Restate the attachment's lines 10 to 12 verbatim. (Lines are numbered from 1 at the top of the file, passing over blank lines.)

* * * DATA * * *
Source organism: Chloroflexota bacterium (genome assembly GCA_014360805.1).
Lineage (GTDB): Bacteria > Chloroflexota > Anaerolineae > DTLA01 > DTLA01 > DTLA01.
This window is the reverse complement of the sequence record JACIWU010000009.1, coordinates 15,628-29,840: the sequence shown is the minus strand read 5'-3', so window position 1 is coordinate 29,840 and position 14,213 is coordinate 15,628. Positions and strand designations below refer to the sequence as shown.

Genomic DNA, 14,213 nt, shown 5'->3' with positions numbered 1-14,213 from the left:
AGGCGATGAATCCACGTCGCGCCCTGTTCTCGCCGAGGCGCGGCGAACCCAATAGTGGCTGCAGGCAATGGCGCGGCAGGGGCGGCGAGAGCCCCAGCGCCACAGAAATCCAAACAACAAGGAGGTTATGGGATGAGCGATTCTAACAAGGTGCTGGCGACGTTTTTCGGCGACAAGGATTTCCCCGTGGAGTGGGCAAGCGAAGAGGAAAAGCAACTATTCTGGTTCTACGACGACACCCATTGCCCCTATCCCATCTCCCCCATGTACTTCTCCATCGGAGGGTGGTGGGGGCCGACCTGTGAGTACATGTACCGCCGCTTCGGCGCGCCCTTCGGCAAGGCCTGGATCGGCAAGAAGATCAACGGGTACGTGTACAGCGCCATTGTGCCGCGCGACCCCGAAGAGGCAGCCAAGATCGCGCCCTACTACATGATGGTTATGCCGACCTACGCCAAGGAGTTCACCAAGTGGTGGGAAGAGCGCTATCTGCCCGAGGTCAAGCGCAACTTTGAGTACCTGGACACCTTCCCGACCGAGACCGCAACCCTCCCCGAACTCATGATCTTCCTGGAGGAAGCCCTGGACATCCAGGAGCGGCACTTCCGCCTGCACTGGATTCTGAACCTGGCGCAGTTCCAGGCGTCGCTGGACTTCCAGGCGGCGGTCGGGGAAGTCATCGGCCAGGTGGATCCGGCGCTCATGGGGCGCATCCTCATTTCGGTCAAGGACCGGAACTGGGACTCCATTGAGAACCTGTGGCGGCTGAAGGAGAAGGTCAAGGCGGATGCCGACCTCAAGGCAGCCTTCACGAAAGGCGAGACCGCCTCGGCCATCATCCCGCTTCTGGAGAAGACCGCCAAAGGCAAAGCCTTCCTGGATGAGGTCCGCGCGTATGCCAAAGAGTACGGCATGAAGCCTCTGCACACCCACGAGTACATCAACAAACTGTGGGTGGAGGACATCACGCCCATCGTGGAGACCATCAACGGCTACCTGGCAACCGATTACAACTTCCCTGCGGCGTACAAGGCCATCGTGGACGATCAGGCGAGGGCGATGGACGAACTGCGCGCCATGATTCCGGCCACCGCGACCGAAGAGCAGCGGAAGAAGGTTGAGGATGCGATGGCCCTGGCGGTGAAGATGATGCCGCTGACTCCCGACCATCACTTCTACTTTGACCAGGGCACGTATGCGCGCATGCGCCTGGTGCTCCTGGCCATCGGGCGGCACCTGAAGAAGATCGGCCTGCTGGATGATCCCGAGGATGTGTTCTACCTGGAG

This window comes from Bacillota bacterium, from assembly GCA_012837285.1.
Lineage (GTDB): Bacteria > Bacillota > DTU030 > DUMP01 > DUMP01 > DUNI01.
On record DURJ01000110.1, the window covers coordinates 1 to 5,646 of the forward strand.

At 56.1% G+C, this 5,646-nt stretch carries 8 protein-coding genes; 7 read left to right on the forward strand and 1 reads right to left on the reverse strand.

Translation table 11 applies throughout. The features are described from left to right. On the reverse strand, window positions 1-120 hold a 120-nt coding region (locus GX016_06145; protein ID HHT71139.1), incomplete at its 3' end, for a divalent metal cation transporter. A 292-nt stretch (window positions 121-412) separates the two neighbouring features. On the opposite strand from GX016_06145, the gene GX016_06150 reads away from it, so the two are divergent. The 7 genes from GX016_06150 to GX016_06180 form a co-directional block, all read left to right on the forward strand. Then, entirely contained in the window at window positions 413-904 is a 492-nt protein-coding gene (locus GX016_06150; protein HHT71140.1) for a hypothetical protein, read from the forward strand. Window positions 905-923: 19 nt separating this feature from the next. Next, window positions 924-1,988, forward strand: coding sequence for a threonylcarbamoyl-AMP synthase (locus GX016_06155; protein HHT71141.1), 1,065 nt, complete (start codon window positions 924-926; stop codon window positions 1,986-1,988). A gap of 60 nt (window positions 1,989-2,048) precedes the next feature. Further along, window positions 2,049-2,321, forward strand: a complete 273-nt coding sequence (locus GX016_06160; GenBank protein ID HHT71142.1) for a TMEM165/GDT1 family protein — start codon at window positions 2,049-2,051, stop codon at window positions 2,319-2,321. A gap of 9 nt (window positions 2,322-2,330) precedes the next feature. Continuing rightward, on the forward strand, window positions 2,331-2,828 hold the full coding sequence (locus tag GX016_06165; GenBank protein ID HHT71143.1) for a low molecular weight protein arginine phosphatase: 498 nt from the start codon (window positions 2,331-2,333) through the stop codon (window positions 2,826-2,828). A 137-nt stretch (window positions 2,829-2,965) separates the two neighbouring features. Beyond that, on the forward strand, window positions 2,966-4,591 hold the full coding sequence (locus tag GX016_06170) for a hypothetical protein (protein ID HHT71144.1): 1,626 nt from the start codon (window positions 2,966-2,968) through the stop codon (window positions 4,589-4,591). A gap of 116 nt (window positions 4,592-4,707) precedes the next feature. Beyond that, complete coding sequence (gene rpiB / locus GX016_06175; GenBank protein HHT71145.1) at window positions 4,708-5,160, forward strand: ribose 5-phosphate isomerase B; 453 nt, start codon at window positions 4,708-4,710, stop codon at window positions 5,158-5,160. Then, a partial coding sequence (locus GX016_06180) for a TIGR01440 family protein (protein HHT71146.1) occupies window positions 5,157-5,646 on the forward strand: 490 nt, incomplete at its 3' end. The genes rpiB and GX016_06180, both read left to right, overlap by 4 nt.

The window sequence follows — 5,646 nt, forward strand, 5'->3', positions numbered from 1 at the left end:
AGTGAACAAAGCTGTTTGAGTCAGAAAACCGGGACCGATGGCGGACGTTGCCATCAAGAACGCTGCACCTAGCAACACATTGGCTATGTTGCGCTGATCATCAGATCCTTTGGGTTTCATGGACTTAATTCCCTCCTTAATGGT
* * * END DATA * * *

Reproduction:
Translation table 11 applies throughout. The features are described from left to right. On the reverse strand, window positions 1-120 hold a 120-nt coding region (locus GX016_06145; protein ID HHT71139.1), incomplete at its 3' end, for a divalent metal cation transporter. A 292-nt stretch (window positions 121-412) separates the two neighbouring features. On the opposite strand from GX016_06145, the gene GX016_06150 reads away from it, so the two are divergent. The 7 genes from GX016_06150 to GX016_06180 form a co-directional block, all read left to right on the forward strand. Then, entirely contained in the window at window positions 413-904 is a 492-nt protein-coding gene (locus GX016_06150; protein HHT71140.1) for a hypothetical protein, read from the forward strand. Window positions 905-923: 19 nt separating this feature from the next. Next, window positions 924-1,988, forward strand: coding sequence for a threonylcarbamoyl-AMP synthase (locus GX016_06155; protein HHT71141.1), 1,065 nt, complete (start codon window positions 924-926; stop codon window positions 1,986-1,988). A gap of 60 nt (window positions 1,989-2,048) precedes the next feature. Further along, window positions 2,049-2,321, forward strand: a complete 273-nt coding sequence (locus GX016_06160; GenBank protein ID HHT71142.1) for a TMEM165/GDT1 family protein — start codon at window positions 2,049-2,051, stop codon at window positions 2,319-2,321. A gap of 9 nt (window positions 2,322-2,330) precedes the next feature. Continuing rightward, on the forward strand, window positions 2,331-2,828 hold the full coding sequence (locus tag GX016_06165; GenBank protein ID HHT71143.1) for a low molecular weight protein arginine phosphatase: 498 nt from the start codon (window positions 2,331-2,333) through the stop codon (window positions 2,826-2,828). A 137-nt stretch (window positions 2,829-2,965) separates the two neighbouring features. Beyond that, on the forward strand, window positions 2,966-4,591 hold the full coding sequence (locus tag GX016_06170) for a hypothetical protein (protein ID HHT71144.1): 1,626 nt from the start codon (window positions 2,966-2,968) through the stop codon (window positions 4,589-4,591). A gap of 116 nt (window positions 4,592-4,707) precedes the next feature. Beyond that, complete coding sequence (gene rpiB / locus GX016_06175; GenBank protein HHT71145.1) at window positions 4,708-5,160, forward strand: ribose 5-phosphate isomerase B; 453 nt, start codon at window positions 4,708-4,710, stop codon at window positions 5,158-5,160. Then, a partial coding sequence (locus GX016_06180) for a TIGR01440 family protein (protein HHT71146.1) occupies window positions 5,157-5,646 on the forward strand: 490 nt, incomplete at its 3' end. The genes rpiB and GX016_06180, both read left to right, overlap by 4 nt.

The window sequence follows — 5,646 nt, forward strand, 5'->3', positions numbered from 1 at the left end:
AGTGAACAAAGCTGTTTGAGTCAGAAAACCGGGACCGATGGCGGACGTTGCCATCAAGAACGCTGCACCTAGCAACACATTGGCTATGTTGCGCTGATCATCAGATCCTTTGGGTTTCATGGACTTAATTCCCTCCTTAATGGT